After she takes the state board exam, Lambert plans to work at her aunt’s salon and then enroll into college to obtain a degree in business so she can establish her own studio.
“The second Beauty Night is a lot more busy than the first one, but I feel like everything is put together and there’s not a lot of stress,” Lambert disclosed. “I think everyone has their nerves together.”
In the chair was WHS sophomore Hailey Zboral. She initially had her hair worked on by juniors in class and went to the Beauty Night to finish the job. She admitted that it could be nerve-wracking to sit in the chair and have the students practice on her. “Dying — I’m more freely to let them, but cutting, that’s where I stop,” explained Zboral.
Zboral paid a total of $20 where a full highlight service can cost from $120 to $165.
“Usually when you get your hair highlighted its much more expensive,” she explained. “It’s awesome to be a student and be part of it because you get it cheaper and get to be around people you know. I think it’s way better.”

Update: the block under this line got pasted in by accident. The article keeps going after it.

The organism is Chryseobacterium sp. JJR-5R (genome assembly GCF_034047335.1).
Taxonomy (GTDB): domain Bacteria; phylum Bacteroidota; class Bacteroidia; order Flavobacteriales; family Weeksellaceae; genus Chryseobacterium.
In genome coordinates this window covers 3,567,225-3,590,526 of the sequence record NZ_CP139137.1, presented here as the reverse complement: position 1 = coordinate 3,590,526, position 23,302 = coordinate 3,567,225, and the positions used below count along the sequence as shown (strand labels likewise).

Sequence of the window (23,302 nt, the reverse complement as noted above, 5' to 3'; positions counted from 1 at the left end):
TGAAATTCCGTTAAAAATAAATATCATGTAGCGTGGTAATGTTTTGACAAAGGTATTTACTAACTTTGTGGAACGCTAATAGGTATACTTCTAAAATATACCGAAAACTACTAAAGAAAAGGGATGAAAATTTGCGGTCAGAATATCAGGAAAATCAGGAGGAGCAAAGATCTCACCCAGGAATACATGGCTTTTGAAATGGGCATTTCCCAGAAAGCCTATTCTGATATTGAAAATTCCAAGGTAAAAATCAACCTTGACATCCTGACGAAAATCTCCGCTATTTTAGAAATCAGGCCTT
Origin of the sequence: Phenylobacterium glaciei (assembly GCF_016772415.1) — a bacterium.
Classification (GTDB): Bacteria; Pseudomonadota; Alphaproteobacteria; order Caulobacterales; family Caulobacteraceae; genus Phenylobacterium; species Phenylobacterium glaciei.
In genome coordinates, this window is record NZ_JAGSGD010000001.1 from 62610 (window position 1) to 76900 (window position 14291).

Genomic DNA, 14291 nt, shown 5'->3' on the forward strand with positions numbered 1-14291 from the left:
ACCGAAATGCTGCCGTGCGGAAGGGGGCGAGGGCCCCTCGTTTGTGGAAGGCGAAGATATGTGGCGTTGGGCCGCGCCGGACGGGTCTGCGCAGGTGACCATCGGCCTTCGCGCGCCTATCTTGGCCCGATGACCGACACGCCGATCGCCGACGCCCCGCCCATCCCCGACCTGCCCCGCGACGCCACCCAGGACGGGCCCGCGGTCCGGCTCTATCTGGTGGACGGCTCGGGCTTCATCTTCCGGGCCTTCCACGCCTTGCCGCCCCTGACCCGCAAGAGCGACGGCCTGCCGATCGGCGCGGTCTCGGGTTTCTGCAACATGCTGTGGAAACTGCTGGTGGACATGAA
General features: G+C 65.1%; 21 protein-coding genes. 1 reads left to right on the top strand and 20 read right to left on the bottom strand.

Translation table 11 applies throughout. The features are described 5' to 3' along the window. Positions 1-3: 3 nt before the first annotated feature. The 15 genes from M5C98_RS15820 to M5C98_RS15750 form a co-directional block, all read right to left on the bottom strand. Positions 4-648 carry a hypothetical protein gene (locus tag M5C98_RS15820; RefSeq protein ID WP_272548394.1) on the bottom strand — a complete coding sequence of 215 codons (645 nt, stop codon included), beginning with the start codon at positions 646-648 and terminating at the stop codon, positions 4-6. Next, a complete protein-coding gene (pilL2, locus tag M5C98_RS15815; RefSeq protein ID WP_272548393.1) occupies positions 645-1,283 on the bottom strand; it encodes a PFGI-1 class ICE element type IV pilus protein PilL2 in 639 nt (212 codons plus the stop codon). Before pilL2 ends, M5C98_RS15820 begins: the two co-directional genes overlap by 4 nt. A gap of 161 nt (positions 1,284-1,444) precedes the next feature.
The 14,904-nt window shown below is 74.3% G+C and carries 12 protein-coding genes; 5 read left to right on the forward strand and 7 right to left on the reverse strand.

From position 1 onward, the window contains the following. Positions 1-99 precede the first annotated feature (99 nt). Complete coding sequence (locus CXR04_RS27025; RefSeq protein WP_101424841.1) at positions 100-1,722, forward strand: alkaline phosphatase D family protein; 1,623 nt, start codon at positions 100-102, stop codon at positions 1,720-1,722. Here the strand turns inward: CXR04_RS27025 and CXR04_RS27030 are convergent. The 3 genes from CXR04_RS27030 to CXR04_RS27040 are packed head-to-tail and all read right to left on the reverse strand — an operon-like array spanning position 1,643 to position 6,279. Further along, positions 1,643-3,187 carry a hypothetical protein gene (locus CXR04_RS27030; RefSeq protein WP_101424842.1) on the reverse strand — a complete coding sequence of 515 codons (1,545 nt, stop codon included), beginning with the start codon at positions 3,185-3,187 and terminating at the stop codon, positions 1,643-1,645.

WHS senior Bianca Kountz cut her boyfriend’s hair, Zachary Schueler, who is a senior as well. It was his second Beauty Night to attend. Both times he received a trim.
“For one, she’s my girlfriend, and I’m supporting the cosmetology team, and I like getting my hair done for really cheap,” Schueler said.
“She’s very good, and she knows what she’s doing. Cosmetology has done her good,” he added.
Kountz grew up around the industry, as her mother has been a nail technician all of her life. “I kind of got a leg up and interned at Simplicity for two years because my mom worked there, and I’ve always enjoyed the general atmosphere of being in a salon,” Kountz said.